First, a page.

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Democratic Lawmakers Call for Implementation of Bi-lateral Labour Commitments Before TPP Enters into Force

A group of 19 Democratic lawmakers, including Senate Minority Leader Harry Reid, are calling on the Obama administration to withhold the submission of legislation to implement the recently-signed Trans-Pacific Partnership unless and until Malaysia, Vietnam and Brunei (i) implement the legal reforms stipulated in the bi-lateral consistency plans they signed with the United States as part of the TPP negotiations and (ii) demonstrate a consistent track record of enforcing these new laws. The lawmakers are particularly concerned about “the current poor condition of labour standards in these countries, the uncertainty surrounding the capacity and willingness of these governments to implement the required reforms, and questions about how the Administration will assess these countries’ achievement of their commitments.”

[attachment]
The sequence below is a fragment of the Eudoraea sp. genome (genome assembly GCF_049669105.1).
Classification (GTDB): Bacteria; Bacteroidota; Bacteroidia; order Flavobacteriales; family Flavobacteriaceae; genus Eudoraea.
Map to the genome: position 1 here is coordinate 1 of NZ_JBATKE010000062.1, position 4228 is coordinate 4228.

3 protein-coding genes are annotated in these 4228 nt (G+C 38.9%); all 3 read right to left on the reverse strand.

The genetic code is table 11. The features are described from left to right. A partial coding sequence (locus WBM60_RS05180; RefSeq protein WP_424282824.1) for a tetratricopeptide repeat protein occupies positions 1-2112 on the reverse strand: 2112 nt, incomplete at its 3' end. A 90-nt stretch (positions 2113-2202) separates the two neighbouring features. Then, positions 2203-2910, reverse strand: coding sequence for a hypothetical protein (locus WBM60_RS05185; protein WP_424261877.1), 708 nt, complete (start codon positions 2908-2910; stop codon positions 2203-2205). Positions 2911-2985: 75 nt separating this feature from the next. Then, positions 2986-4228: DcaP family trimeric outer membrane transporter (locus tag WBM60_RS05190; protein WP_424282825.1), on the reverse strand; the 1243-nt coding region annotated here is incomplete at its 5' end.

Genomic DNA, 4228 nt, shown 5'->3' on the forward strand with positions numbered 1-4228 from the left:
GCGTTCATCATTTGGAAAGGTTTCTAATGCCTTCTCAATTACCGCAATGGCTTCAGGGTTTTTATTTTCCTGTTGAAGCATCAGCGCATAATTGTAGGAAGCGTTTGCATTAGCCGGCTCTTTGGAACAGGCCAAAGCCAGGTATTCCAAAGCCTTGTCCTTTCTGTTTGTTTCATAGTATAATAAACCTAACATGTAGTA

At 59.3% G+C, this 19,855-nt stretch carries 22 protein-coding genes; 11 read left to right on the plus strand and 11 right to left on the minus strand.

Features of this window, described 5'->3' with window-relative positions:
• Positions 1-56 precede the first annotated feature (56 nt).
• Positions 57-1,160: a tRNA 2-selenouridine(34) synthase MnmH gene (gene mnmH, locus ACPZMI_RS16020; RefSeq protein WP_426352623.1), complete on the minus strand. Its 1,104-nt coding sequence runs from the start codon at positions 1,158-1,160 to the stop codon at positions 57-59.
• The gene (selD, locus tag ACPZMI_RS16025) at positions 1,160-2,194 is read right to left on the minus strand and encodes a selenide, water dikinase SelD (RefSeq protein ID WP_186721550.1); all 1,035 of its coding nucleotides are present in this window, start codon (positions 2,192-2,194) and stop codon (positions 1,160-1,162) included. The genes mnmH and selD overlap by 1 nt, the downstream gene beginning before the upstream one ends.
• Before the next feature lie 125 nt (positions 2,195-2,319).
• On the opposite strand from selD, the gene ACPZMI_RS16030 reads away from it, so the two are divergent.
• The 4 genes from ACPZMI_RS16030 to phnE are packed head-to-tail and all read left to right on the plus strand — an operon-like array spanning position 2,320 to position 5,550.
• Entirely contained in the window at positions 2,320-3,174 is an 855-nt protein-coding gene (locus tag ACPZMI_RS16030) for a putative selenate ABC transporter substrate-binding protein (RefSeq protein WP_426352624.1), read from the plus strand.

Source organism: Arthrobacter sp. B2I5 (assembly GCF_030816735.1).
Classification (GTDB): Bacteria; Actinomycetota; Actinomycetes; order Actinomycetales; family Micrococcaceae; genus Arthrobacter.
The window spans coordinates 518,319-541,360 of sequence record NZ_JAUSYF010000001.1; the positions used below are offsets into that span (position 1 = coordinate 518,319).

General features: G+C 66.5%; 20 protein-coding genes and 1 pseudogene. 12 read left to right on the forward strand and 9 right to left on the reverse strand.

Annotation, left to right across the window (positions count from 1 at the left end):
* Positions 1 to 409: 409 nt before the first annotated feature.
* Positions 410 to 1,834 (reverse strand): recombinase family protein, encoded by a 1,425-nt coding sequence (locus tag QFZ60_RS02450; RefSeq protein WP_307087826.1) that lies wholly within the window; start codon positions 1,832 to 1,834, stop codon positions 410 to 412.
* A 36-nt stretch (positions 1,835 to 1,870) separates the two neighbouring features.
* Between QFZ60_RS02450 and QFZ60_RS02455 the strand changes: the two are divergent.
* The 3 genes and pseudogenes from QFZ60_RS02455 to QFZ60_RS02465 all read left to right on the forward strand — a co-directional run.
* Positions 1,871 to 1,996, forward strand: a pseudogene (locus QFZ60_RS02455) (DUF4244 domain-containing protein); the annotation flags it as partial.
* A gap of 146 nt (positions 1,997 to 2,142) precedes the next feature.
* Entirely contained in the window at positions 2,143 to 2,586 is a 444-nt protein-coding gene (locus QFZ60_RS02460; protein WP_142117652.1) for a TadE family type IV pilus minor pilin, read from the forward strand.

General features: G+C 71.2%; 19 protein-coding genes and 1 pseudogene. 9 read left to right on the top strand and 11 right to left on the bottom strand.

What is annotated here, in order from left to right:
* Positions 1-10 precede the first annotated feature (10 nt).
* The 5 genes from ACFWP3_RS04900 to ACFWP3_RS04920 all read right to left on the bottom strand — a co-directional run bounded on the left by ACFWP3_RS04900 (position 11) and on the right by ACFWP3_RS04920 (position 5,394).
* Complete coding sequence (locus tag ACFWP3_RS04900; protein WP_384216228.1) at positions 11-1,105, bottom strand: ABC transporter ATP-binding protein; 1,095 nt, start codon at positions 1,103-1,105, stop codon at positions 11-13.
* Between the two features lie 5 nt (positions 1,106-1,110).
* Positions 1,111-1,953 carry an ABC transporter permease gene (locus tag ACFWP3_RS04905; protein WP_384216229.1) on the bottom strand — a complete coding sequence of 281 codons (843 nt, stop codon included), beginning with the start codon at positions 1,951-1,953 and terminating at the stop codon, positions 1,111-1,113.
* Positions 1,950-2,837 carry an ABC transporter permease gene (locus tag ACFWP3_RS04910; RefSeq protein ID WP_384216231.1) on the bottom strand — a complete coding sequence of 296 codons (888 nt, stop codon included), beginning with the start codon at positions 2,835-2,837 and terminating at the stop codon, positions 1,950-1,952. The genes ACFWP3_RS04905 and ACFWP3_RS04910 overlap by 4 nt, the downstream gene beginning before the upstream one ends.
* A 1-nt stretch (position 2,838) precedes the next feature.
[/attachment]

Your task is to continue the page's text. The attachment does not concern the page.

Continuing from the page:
The letter also voices “serious concerns” as to whether Malaysia merited an upgrade from Tier 3 to Tier 2 in the U.S. State Department’s most recent report on trafficking in persons, noting that the Malaysian government was unable to successfully implement a pilot programme cited in that report that would have allowed four trafficking victims in Malaysia to work outside government facilities.

The bi-lateral labour consistency plans clearly state that they are to enter into force on the date of entry into force of the TPP. The plans include a range of provisions on such matters as labour unions, scope of strikes, forced labour, child labour, discrimination, institutional reforms and capacity building, industrial relations, labour inspection capacity, and transparency and sharing of information. In the case of Vietnam, the plan will require Vietnamese authorities to ensure that domestic laws and regulations permit workers employed by an enterprise to form a grassroots labour union. Registered unions would have the right to autonomously elect their representatives, adopt their constitution and rules, and organise and lead strikes and other collective actions related to the occupational and socio-economic interests of the workers at the union’s enterprise.

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